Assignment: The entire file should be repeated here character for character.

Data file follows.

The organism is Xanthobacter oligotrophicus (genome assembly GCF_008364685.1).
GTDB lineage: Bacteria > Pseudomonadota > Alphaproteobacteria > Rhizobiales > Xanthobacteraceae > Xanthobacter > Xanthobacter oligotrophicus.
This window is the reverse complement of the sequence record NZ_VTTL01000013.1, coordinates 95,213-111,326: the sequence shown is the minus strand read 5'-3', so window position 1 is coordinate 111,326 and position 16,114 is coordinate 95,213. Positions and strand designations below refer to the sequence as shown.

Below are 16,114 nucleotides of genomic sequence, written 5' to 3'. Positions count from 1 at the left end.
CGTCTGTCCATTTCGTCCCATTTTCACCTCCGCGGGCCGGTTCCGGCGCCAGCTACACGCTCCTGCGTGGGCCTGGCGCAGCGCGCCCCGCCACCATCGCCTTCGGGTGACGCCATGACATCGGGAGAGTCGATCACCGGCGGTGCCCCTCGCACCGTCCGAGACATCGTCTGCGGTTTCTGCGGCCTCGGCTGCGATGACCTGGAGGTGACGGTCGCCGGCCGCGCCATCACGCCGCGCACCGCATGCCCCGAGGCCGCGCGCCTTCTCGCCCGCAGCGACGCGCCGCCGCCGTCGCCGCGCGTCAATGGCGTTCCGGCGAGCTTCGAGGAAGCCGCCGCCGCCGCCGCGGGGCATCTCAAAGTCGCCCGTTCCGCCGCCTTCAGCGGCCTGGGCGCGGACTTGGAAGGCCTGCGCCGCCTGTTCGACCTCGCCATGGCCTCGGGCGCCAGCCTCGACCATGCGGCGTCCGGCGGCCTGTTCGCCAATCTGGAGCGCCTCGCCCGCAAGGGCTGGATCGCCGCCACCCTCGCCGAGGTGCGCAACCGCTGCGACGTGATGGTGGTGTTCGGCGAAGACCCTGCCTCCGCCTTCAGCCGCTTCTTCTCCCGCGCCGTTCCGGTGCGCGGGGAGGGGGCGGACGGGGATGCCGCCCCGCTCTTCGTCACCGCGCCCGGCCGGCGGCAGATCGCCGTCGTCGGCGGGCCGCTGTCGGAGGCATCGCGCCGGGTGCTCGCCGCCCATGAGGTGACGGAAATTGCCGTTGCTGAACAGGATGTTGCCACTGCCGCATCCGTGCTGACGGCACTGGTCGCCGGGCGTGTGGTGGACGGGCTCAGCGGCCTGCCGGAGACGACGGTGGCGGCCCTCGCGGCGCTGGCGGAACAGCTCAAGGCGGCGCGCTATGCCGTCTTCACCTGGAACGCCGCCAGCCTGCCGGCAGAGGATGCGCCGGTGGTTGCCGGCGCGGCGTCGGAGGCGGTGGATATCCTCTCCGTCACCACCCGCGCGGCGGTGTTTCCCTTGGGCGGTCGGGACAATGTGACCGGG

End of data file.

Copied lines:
The organism is Xanthobacter oligotrophicus (genome assembly GCF_008364685.1).
GTDB lineage: Bacteria > Pseudomonadota > Alphaproteobacteria > Rhizobiales > Xanthobacteraceae > Xanthobacter > Xanthobacter oligotrophicus.
This window is the reverse complement of the sequence record NZ_VTTL01000013.1, coordinates 95,213-111,326: the sequence shown is the minus strand read 5'-3', so window position 1 is coordinate 111,326 and position 16,114 is coordinate 95,213. Positions and strand designations below refer to the sequence as shown.

Below are 16,114 nucleotides of genomic sequence, written 5' to 3'. Positions count from 1 at the left end.
CGTCTGTCCATTTCGTCCCATTTTCACCTCCGCGGGCCGGTTCCGGCGCCAGCTACACGCTCCTGCGTGGGCCTGGCGCAGCGCGCCCCGCCACCATCGCCTTCGGGTGACGCCATGACATCGGGAGAGTCGATCACCGGCGGTGCCCCTCGCACCGTCCGAGACATCGTCTGCGGTTTCTGCGGCCTCGGCTGCGATGACCTGGAGGTGACGGTCGCCGGCCGCGCCATCACGCCGCGCACCGCATGCCCCGAGGCCGCGCGCCTTCTCGCCCGCAGCGACGCGCCGCCGCCGTCGCCGCGCGTCAATGGCGTTCCGGCGAGCTTCGAGGAAGCCGCCGCCGCCGCCGCGGGGCATCTCAAAGTCGCCCGTTCCGCCGCCTTCAGCGGCCTGGGCGCGGACTTGGAAGGCCTGCGCCGCCTGTTCGACCTCGCCATGGCCTCGGGCGCCAGCCTCGACCATGCGGCGTCCGGCGGCCTGTTCGCCAATCTGGAGCGCCTCGCCCGCAAGGGCTGGATCGCCGCCACCCTCGCCGAGGTGCGCAACCGCTGCGACGTGATGGTGGTGTTCGGCGAAGACCCTGCCTCCGCCTTCAGCCGCTTCTTCTCCCGCGCCGTTCCGGTGCGCGGGGAGGGGGCGGACGGGGATGCCGCCCCGCTCTTCGTCACCGCGCCCGGCCGGCGGCAGATCGCCGTCGTCGGCGGGCCGCTGTCGGAGGCATCGCGCCGGGTGCTCGCCGCCCATGAGGTGACGGAAATTGCCGTTGCTGAACAGGATGTTGCCACTGCCGCATCCGTGCTGACGGCACTGGTCGCCGGGCGTGTGGTGGACGGGCTCAGCGGCCTGCCGGAGACGACGGTGGCGGCCCTCGCGGCGCTGGCGGAACAGCTCAAGGCGGCGCGCTATGCCGTCTTCACCTGGAACGCCGCCAGCCTGCCGGCAGAGGATGCGCCGGTGGTTGCCGGCGCGGCGTCGGAGGCGGTGGATATCCTCTCCGTCACCACCCGCGCGGCGGTGTTTCCCTTGGGCGGTCGGGACAATGTGACCGGG